Erin: Year six we are experiencing the BEST growing pains. I am looking to hire someone and train them to run this business, doing many of the daily tasks that I do now. I have been sinking in lots of money for SEO and meta data tagging on Pinterest, which has increased traffic to my e-commerce websites by like 3,000 %. We are finally doing really well and now I have to get smart about where to invest money. The future of the business is GROWTH and especially in this pandemic era where we are all stuck inside staring at our four walls. Everyone wants wallpaper! So, I am looking into new markets like rugs and furniture. I am working on producing a lighting line that will launch this spring. I am hoping to have a retail storefront by end of 2021. All of these things are slowly percolating.
I am assembling a team of people to help me because that’s the secret sauce—you can’t do this alone. Visibility is slow and steady like the tortoise. I don’t need a million views in a day; we couldn’t even handle an influx like that. So, I am very happy when I login to my Shopify account and see that 3,000 people visited the website this month. It’s very hopeful when someone in Florida is shopping on the site right in that very moment, because I feel connected to them, even though they are a stranger. I get to feel their virtual high five, like “Hey sister! I love your artwork! Good job! I’m saving up to re-do my powder room.”
TSM: Relativity Textiles is a great example for artists to learn from. Give us another anecdote or two about other artists who’ve “thrived” with business success.
Erin: Thriving is relative. Some people wouldn’t be happy until they live in a mansion and can swim in a room full of gold coins like Scrooge McDuck. I would be happy to own a small house and pay off my student loan debt. I have a friend who is currently working as a real estate agent. In her role there is a lot of creativity. She paints and does embroidery in her spare time but she realized that her skills for teaching people translated well in a field that’s rather lucrative. She moved into an incredible home in a nice neighborhood in Chicago and drives a fancy car. She’s got plenty of money to donate to causes that she loves like animal shelters and public parks. She is providing a very comfortable life for her family and is still able to take some time off to practice her art. She’s in the phase of building her empire. Once she hires enough agents and trains them well, she can slowly step back, like I am doing to focus on creative pursuits. I call her a chameleon. She can schmooze it up with a wealthy client who’s buying a $3 million home in Lincoln Park neighborhood but she can also drink a beer at a block party with her friends and kick a soccer ball around the street in flip flops. Artists don’t lose their grit, no matter how much money we make. We will always be scrappy and resourceful. We will always be a little anti-establishment and rebellious.
What I love about artists is that they define their own rules for life. That’s thriving. Because life is too short to do some job that someone else told you to do, just so you can pay your bills and have a life insurance policy and then die. Clocking in and out isn’t what we were made for. Artists are meant to change culture by way of revolution, ideas, emotion, protest. What my friend is doing is setting up her life to support her instead of waiting for her art to support her. She’s making it so she will have some time to her own pursuits eventually. I admire and respect the hell out of her for her resilience. She’s mentioned in the book as the chameleon.
TSM: Going back to your early career decisions, tell us what factors influenced your decision to launch Relativity Textiles and gave you the entrepreneurial passion that you apply to it?
Erin: I went to graduate school at the number two art school in the country. It was a prestigious degree that I was awarded and a few fellowships to boot. But when I left, I felt that there were no options for career other than to teach. I had mouths to feed. I had a vision of owning a home and accumulating some wealth for my kids’ college fund. I was pretty disillusioned and desperate. I thought to myself, “I am going to try this. What’s the worst thing that can happen? I could fail! But, then I’d be no further behind than I already am!” And so, I launched the company.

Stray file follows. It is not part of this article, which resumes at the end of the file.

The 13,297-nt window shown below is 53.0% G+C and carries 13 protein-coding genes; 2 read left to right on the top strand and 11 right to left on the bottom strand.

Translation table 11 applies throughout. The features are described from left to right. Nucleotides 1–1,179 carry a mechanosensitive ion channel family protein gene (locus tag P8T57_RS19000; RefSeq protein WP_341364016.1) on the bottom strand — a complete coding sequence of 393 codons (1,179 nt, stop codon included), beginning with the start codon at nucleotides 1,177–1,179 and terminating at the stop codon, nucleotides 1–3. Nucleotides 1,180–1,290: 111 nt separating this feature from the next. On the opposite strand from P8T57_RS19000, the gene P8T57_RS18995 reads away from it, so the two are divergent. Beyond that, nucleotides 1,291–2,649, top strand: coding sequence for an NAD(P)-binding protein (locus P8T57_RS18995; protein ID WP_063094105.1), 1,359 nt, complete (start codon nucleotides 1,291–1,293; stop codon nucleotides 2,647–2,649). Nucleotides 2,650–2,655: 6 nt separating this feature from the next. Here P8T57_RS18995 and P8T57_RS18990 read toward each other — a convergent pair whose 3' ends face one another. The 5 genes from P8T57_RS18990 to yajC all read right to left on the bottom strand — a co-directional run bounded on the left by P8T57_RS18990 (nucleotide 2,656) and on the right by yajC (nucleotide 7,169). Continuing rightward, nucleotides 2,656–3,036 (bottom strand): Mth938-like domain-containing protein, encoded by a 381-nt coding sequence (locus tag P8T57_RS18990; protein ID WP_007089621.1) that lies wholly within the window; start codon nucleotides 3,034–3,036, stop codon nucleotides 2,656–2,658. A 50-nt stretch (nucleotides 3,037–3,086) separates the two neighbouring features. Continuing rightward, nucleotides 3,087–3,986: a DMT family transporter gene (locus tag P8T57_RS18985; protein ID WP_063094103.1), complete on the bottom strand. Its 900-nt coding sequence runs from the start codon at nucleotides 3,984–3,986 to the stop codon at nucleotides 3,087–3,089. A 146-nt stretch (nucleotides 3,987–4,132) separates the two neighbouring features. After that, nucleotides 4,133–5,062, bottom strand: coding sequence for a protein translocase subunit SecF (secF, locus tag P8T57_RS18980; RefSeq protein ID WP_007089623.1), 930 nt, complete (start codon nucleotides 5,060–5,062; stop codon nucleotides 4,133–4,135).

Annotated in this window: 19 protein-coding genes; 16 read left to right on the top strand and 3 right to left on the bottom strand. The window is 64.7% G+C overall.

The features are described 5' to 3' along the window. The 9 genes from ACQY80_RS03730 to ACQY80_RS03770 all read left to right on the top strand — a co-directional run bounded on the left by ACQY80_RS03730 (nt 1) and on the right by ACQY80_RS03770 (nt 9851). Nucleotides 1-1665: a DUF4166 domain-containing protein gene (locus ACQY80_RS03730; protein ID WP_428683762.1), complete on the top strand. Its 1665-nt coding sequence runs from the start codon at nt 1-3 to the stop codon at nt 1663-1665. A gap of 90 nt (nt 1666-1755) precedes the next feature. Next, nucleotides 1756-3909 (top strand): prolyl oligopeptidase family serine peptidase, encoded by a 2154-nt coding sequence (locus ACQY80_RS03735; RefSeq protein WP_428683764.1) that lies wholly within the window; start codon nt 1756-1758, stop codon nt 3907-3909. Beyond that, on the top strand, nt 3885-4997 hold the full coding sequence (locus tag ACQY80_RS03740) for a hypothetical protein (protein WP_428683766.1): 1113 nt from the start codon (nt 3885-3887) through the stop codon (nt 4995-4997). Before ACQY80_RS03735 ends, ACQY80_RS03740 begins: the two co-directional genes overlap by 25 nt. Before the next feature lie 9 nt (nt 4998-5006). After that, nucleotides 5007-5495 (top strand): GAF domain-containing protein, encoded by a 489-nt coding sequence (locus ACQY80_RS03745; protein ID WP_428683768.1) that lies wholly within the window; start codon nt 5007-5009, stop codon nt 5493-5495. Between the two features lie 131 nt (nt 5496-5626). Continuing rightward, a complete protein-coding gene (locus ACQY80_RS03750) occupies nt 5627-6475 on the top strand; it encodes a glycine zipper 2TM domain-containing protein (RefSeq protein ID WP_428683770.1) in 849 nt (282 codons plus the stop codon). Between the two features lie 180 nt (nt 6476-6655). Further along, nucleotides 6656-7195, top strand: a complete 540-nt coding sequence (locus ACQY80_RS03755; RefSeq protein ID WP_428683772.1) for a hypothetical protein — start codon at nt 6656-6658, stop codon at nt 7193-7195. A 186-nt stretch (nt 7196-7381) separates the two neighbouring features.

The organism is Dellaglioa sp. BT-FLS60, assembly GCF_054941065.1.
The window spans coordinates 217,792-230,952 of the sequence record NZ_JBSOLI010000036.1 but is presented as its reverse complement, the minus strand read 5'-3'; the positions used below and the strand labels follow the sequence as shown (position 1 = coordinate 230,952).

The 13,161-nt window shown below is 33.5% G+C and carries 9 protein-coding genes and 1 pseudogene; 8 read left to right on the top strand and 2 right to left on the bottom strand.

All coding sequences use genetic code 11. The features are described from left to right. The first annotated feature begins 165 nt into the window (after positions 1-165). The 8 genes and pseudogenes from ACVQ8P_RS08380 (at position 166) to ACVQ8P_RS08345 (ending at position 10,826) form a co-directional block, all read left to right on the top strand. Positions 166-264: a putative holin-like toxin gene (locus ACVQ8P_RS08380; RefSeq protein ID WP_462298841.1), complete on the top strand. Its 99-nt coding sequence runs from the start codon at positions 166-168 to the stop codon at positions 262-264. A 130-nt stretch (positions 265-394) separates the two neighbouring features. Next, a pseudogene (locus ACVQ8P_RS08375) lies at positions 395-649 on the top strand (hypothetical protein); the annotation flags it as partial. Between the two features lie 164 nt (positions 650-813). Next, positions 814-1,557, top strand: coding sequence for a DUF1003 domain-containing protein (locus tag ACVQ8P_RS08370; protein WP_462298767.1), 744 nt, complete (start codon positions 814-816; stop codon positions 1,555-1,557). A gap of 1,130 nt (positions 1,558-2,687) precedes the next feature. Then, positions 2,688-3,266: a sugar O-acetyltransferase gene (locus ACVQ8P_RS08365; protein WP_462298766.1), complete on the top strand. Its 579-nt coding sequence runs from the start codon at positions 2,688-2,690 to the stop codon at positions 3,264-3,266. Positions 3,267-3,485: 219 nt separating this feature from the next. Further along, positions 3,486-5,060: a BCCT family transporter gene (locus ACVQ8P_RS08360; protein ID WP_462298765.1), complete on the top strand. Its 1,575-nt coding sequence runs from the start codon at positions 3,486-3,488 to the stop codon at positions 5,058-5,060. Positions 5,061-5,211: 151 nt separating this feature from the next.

The part of the business that really lights my fire and makes me spring out of bed each day is that I wove in some conceptual aspects of my art making days into the product design. I used to make tapestries and 3D sculptures that were about cultural narratives. Loosely I was curious about belonging and how we see ourselves and others. Pattern is a huge signifier of race, nationality, tribes, and religions. So, textiles was an easy conversation to start, because it’s familiar. We all know a carpet or a wedding dress. We all know a tile or a dish with hand-painted flowers. Those things are common in all countries around the world, but the design may slightly change.
I wanted to include countries who may often be overlooked into the interior design conversation. What we bring into our homes, we tend to learn to love. We live with it. We cherish the memories made in those places. If we can bring the foreign into our lives, even if it’s symbolically, by way of wallpaper, then we can embrace other cultures. We can embrace traditions that aren’t our own. There would be a level of inclusion and equality in our everyday lives. THAT is what makes Relativity Textiles unique. I don’t drag and drop cultural motifs like “Asian vibes” into my collections. I spend weeks researching the sixth century dynasty of Japan to uncover that the chrysanthemum flower was the symbol of the royal family. Then that flower becomes the mascot for my Japanese wallpaper design. The motif happens to also be the flower of the city of Chicago, which means it comes full circle back to my life. These connections are all around us, waiting to be made.
TSM: What is one piece of advice you can offer other artists that want to follow an entrepreneurial path, on how they can be successful?
Erin: Buy a suit or a power jacket. Get some business cards made. Join a networking group full of people you would NEVER in a million years HANG OUT with. And go talk to them. If you’re too shy to start shaking hands, then just go and observe. Be a fly on the wall. See what professionals act like, what they talk about and see what the response is when people ask you “What do you do for a living?” Prepare a one-minute description so you can make it easy for people to understand. Make sure you have some photos of your work to show in case they ask to see. You just might get your first paying client out of it. If not, you might meet a web designer or an intellectual property attorney. Or, you can just enjoy one night away from your native habitat.
TSM: This is great advice. Are you on social media and can your readers interact with you?
TSM: Lastly, tell us something about yourself that most people don’t know
Erin: I am an identical twin! My sister is also an artist and studying to become an art therapist in Seattle, Washington.